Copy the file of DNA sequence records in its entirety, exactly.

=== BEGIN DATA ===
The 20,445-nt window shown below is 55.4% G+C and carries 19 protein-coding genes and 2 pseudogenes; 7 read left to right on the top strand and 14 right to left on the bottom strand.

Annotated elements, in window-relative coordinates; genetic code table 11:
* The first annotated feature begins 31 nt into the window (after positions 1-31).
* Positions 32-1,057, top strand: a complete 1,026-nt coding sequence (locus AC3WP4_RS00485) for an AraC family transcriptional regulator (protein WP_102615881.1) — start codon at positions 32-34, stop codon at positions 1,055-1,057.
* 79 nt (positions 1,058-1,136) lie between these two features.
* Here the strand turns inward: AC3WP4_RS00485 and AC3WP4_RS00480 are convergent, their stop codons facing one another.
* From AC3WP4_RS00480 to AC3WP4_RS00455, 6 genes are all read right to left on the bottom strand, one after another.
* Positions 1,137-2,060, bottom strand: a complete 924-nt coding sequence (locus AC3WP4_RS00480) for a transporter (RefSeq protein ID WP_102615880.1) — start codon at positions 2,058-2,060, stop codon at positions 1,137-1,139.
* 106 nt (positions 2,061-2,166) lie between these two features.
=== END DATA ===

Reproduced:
The 20,445-nt window shown below is 55.4% G+C and carries 19 protein-coding genes and 2 pseudogenes; 7 read left to right on the top strand and 14 right to left on the bottom strand.

Annotated elements, in window-relative coordinates; genetic code table 11:
* The first annotated feature begins 31 nt into the window (after positions 1-31).
* Positions 32-1,057, top strand: a complete 1,026-nt coding sequence (locus AC3WP4_RS00485) for an AraC family transcriptional regulator (protein WP_102615881.1) — start codon at positions 32-34, stop codon at positions 1,055-1,057.
* 79 nt (positions 1,058-1,136) lie between these two features.
* Here the strand turns inward: AC3WP4_RS00485 and AC3WP4_RS00480 are convergent, their stop codons facing one another.
* From AC3WP4_RS00480 to AC3WP4_RS00455, 6 genes are all read right to left on the bottom strand, one after another.
* Positions 1,137-2,060, bottom strand: a complete 924-nt coding sequence (locus AC3WP4_RS00480) for a transporter (RefSeq protein ID WP_102615880.1) — start codon at positions 2,058-2,060, stop codon at positions 1,137-1,139.
* 106 nt (positions 2,061-2,166) lie between these two features.